Bishop Michael Curry, who wowed the world when preaching at the Royal wedding at the weekend, will take his stardust to the White House this evening in a candle-lit vigil protesting against a 'dangerous crisis of moral and political leadership'.
The Episcopal Church's Bishop Curry will be joined by leaders from a range of US Christian churches who are concerned about a crisis in 'government and our churches' which put 'the soul of the nation and the integrity of faith' at stake.
Around 1,000 people are expected to turn out for a church service before the protest and for the protest itself, in Lafayette Square, a park across the street from the White House.
Referring to the strongly-worded statement called 'Reclaiming Jesus', Curry said: 'This weekend I spoke about the way of love. As elders, we view bringing the Reclaiming Jesus declaration to the public square as a tangible example of how to live out that way of love.'
The statement calls 'America first,' a foreign-policy slogan endorsed by the US President Donald Trump, 'theological heresy' and condemns the 'normalisation of lying' and 'the resurgence of white nationalism, racism, and xenophobia; misogyny; attacks on immigrants, refugees, and the poor'.
Curry continued: 'We are Christian leaders bearing moral witness to the teachings of our faith in the public square. As citizens we want our government to reflect our values. As a bishop I believe we should follow the teachings of Jesus – who taught us to love God and love our neighbour.'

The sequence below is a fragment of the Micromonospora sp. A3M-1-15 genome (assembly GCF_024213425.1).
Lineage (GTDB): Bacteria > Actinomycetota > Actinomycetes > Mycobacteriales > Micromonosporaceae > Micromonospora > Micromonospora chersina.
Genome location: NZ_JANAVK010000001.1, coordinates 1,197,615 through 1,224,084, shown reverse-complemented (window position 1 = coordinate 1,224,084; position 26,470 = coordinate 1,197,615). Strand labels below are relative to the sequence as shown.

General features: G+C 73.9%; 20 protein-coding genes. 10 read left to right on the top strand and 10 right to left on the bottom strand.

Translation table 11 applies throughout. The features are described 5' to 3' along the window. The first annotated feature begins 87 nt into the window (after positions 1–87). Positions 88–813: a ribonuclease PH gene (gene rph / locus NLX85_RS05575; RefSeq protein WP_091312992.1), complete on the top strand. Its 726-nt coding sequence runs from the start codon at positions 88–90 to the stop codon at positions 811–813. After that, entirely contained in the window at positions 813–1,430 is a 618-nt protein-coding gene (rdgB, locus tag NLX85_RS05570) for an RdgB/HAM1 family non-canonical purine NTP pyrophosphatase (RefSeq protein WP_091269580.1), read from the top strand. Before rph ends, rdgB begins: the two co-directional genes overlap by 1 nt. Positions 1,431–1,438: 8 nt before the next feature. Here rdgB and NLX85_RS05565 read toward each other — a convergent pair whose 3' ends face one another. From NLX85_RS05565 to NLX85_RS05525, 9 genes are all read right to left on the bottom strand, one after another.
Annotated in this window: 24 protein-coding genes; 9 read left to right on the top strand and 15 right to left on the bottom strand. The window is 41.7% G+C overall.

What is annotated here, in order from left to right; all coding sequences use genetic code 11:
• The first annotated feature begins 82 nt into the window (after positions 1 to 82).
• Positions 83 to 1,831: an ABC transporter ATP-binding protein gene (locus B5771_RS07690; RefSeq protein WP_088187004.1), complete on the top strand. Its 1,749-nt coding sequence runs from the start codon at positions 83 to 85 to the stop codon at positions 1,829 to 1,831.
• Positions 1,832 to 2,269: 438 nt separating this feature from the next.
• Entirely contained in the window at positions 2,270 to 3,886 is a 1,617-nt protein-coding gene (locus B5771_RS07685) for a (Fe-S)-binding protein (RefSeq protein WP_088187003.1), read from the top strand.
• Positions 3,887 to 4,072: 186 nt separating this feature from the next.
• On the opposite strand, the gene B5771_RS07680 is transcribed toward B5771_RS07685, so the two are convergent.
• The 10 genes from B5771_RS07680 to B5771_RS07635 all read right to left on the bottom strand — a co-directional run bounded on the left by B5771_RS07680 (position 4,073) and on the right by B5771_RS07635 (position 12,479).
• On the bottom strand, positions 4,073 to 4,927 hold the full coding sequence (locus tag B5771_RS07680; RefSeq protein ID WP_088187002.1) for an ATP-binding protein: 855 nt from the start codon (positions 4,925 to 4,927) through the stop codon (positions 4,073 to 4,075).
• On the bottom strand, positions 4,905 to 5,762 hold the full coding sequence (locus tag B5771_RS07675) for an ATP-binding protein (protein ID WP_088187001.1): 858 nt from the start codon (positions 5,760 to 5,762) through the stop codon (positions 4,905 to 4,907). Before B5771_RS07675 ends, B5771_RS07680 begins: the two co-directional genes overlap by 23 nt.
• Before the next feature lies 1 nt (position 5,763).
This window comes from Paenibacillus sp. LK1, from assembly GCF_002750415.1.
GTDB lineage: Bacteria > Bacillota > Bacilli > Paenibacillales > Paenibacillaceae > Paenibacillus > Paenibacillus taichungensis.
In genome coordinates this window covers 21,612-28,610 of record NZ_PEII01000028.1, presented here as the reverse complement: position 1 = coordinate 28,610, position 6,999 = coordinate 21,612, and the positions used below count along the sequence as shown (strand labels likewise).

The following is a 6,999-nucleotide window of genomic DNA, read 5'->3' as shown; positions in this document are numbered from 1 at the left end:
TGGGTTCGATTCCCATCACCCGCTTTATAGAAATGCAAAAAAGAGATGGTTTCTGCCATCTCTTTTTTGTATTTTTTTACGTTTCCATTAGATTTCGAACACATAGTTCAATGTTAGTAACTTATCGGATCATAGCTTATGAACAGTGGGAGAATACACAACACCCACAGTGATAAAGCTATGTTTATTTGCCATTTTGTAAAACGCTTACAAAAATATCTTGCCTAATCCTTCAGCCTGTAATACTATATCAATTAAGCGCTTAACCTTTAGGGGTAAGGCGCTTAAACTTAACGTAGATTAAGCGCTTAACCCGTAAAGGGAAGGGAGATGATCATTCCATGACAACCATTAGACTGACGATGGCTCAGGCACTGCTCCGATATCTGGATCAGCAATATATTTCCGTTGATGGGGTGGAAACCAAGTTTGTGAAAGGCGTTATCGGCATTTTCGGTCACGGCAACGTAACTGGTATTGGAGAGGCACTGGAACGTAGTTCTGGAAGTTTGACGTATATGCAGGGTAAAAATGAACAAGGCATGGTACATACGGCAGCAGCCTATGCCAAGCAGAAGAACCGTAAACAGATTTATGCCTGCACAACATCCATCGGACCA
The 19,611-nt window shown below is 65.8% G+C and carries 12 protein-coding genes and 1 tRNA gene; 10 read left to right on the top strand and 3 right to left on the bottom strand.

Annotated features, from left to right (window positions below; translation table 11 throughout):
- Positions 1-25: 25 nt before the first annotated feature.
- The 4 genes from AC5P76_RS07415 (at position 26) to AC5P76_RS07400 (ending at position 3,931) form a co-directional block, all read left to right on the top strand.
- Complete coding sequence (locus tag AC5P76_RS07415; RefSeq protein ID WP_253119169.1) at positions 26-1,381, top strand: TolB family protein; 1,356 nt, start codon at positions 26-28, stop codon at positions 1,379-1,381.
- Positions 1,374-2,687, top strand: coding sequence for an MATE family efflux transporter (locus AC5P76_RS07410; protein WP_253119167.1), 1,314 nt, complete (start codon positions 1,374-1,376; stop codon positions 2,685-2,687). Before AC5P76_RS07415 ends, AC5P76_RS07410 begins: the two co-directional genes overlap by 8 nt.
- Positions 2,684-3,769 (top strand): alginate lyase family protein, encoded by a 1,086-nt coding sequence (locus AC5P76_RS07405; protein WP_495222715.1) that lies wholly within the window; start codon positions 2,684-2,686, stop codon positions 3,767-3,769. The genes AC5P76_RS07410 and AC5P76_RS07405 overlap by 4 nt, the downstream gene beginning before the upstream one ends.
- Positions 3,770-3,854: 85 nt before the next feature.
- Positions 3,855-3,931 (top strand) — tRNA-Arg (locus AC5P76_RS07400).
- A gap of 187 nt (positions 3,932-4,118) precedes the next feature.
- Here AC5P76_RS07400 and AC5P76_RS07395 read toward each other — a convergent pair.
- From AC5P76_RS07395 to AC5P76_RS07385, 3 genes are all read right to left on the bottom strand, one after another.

The White House has not so far commented on the protest.
Curry, primate of the US Episcopal Church (TEC), is a critic of Trump and a supporter of same-sex marriage. He has helped drive through TEC's acceptance of gay marriage, most recently via proposals to change its marriage service to a gender-neutral version that removes the word 'procreation' from the reasons why people get married.
The Reclaiming Jesus statement says: 'We are living through perilous and polarising times as a nation, with a dangerous crisis of moral and political leadership at the highest levels of our government and in our churches. We believe the soul of the nation and the integrity of faith are now at stake.
'We reject the resurgence of white nationalism and racism in our nation on many fronts, including the highest levels of political leadership.'
Signatories also reject 'misogyny, the mistreatment, violent abuse, sexual harassment, and assault of women that has been further revealed in our culture and politics, including our churches, and the oppression of any other child of God'.
The declaration represents a comprehensive attack on Trump's agenda, continuing: 'We strongly deplore the growing attacks on immigrants and refugees, who are being made into cultural and political targets, and we need to remind our churches that God makes the treatment of the "strangers" among us a test of faith (Leviticus 19:33-34). We won't accept the neglect of the well-being of low-income families and children, and we will resist repeated attempts to deny health care to those who most need it. We confess our growing national sin of putting the rich over the poor. We reject the immoral logic of cutting services and programmes for the poor while cutting taxes for the rich.'
In an apparent personal reference to Trump – without naming him – it says: 'We reject the practice and pattern of lying that is invading our political and civil life. Politicians, like the rest of us, are human, fallible, sinful, and mortal. But when public lying becomes so persistent that it deliberately tries to change facts for ideological, political, or personal gain, the public accountability to truth is undermined.'